I've recently been to a book launch (it was the first I have ever attended, to be honest, and I really liked this kind of event :) ).

It was for the new children's book of a new friend of mine (well, this is a little 'weird' to me - as a German I'd say acquaintance (hope I've spelled this correctly ;) ) but here in England people are 'friends' rather quickly :) ).

I bought his book and have read the first 6 chapters so far. No plot as far as I can tell (maybe I'm wrong!?). No goals. Almost nothing at stake.
I say 'almost' nothing at stake because maybe there is a little something, which is that the main character's secret shouldn't be uncovered. He says he doesn't want that to happen. However, when his friend asks him "What would be so bad if people found out?" he only says "I can only imagine bad things happening". So it doesn't sound that 'stake-y' to me.

And the main character (or anybody else) has no goals he wants to achieve, he 'just' seems to have adventure after adventure. There is some tension when he gets scared, though. And when he thinks there is danger.

So, because it's a children's book and obviously for very young people, I'd like to know if children's books don't need to be the kind of story that adult books need to be? (what's at stake? Goals. Change/progress of the character and things to make the ending be something different to how the 'story' started; development; a conclusion etc.)

Is it OK for children's books to be event after event?

Thanks a lot (because, who knows, maybe I'll write a children's book one day..).

Katja

Steve Forti said...

I'm sorry, but the reasons I'm passing on your novel are more Triceratops than Woolly Mammoth. More Chicken than Cow. I hope you understand.

Amy Johnson said...

I love the idea of using a number line when considering storystuff. Very helpful. Thanks, Janet.

Katja: I think the various story elements are important in children's books, too. Grabbing and keeping young attention spans can be challenging. I'm currently working on increasing the stakes in my middle-grade novel. :)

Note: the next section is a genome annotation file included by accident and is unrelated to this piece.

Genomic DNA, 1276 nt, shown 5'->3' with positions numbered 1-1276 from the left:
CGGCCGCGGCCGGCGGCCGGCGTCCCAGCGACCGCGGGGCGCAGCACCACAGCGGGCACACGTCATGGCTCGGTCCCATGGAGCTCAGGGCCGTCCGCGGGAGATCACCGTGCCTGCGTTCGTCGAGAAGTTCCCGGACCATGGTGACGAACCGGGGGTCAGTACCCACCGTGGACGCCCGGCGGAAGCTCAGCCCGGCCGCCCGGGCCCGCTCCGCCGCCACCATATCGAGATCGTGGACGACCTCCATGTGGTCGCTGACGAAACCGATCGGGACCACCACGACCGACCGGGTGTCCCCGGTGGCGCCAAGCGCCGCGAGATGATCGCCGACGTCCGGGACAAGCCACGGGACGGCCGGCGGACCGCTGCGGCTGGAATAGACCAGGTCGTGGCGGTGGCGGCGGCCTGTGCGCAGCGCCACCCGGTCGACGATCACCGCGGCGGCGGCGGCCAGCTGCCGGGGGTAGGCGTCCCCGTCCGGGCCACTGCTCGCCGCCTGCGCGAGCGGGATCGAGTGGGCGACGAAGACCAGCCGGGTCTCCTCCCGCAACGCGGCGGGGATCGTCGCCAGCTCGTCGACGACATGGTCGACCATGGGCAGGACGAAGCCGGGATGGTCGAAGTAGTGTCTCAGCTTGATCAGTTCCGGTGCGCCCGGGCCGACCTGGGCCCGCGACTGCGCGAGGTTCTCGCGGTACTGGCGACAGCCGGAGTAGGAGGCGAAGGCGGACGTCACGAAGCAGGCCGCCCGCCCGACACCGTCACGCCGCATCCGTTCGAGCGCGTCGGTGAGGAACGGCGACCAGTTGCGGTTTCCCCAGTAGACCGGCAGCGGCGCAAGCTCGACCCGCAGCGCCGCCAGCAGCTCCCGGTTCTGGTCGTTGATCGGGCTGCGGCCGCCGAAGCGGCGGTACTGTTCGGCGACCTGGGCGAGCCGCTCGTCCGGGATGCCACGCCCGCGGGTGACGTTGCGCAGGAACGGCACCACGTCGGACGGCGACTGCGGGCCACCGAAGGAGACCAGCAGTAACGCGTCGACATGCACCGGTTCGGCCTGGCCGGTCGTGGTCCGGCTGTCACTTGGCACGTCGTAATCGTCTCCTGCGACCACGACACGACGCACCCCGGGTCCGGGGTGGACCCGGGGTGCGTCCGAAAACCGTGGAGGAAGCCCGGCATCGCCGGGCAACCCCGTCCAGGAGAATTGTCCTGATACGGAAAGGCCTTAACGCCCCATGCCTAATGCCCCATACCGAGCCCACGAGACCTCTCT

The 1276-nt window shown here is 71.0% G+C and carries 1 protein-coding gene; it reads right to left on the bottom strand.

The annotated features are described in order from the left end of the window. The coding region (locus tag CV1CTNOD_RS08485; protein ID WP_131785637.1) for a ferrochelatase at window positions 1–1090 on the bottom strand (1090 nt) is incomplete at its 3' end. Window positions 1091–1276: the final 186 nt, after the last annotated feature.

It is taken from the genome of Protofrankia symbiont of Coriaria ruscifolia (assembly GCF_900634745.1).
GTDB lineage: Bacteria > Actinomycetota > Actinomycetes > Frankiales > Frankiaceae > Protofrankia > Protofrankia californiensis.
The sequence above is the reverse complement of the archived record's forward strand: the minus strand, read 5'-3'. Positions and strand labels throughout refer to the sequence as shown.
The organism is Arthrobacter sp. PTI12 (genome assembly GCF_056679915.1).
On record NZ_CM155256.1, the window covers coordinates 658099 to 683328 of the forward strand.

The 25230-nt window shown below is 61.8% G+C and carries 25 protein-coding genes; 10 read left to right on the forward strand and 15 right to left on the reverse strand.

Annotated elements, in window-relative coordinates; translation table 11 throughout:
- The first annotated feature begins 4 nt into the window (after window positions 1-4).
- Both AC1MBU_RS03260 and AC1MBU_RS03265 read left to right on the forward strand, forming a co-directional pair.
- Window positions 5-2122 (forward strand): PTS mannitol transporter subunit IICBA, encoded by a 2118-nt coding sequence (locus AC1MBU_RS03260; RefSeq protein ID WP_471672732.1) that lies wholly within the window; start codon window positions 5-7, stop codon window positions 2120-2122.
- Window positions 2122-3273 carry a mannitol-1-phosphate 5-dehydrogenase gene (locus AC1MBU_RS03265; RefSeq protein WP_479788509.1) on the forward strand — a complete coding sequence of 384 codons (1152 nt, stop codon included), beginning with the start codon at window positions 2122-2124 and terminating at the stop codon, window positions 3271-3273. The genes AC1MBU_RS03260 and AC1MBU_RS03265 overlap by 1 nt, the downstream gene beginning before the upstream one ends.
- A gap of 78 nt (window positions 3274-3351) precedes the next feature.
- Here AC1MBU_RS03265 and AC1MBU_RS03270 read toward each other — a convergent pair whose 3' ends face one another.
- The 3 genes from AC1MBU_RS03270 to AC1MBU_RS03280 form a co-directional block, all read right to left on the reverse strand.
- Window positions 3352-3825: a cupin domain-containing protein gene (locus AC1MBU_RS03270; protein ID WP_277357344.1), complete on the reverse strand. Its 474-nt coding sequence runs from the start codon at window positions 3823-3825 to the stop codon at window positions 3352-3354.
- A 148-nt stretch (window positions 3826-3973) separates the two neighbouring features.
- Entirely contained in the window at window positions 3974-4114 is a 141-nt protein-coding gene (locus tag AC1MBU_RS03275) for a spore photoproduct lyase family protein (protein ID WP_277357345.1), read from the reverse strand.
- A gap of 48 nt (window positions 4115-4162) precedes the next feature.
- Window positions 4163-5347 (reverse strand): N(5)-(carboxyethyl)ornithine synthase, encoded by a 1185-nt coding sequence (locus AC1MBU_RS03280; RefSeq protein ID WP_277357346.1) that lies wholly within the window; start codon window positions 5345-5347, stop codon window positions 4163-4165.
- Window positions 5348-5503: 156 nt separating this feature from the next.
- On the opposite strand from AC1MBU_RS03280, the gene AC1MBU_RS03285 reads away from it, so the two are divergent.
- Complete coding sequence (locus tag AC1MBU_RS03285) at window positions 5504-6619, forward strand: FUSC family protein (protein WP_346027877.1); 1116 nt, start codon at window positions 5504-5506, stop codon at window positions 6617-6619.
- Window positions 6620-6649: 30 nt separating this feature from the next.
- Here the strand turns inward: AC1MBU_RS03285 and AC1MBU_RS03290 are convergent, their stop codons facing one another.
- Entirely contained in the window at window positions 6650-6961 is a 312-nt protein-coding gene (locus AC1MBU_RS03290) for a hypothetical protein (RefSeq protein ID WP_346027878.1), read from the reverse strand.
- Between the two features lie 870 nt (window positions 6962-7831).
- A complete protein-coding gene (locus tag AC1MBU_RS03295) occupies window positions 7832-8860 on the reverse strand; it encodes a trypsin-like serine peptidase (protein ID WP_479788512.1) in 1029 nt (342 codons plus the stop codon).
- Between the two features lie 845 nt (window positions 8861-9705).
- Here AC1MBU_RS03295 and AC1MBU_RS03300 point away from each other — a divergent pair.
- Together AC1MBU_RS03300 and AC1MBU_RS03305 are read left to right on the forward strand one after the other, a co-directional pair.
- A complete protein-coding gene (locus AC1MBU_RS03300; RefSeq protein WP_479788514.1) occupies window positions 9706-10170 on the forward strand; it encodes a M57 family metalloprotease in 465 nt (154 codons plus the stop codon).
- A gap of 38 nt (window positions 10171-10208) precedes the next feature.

Jennifer Mugrage said...

"Elegantly written ... Fascinating premise ... I just wasn't swept up in the narrative."

"You're a great guy ... You've got a great personality ... It's just that I personally find you physically repulsive. But don't worry, cause opinions vary." :D

Jennifer Mugrage said...

PS About kids' books ... Hard to tell without seeing the book, but the stakes don't have to be adult stakes.
In Beverly Cleary's books, the stakes are stuff like, "Does my teacher like me?"
In Judy Blume's books, it's, "Can I stop my parents' divorce?"
As a kid, I found Blume's books too tragic. Though I am sure there are tons of kids to whom they spoke.

Rakie said...

All number lines should feature dinosaurs (<- subjective opinion that should really be objective)

NLiu said...

This is a really useful post. Now I know what feedback I need to freak out about and what I can file under "ignore".

Craig F said...

Too early in my personal query game to tell. The, so far, only, maybe, good point is that one rejection was sent out at 2200 on a Sunday night.

All I can state, so far, is that I need to keep chucking queries into the trench and hope of of them explodes.

Joseph S said...

Subjectively, I prefer my objectivity to everyone else's.

Julie Weathers said...

Ah I haven't even had coffee yet and that monster word count already pops up. A friend was complaining recently because he has a fantasy no one wants because it's just 65,000 words. I said, "I remember writing something that length once, but then an agent told me prologues aren't popular so I got rid of it."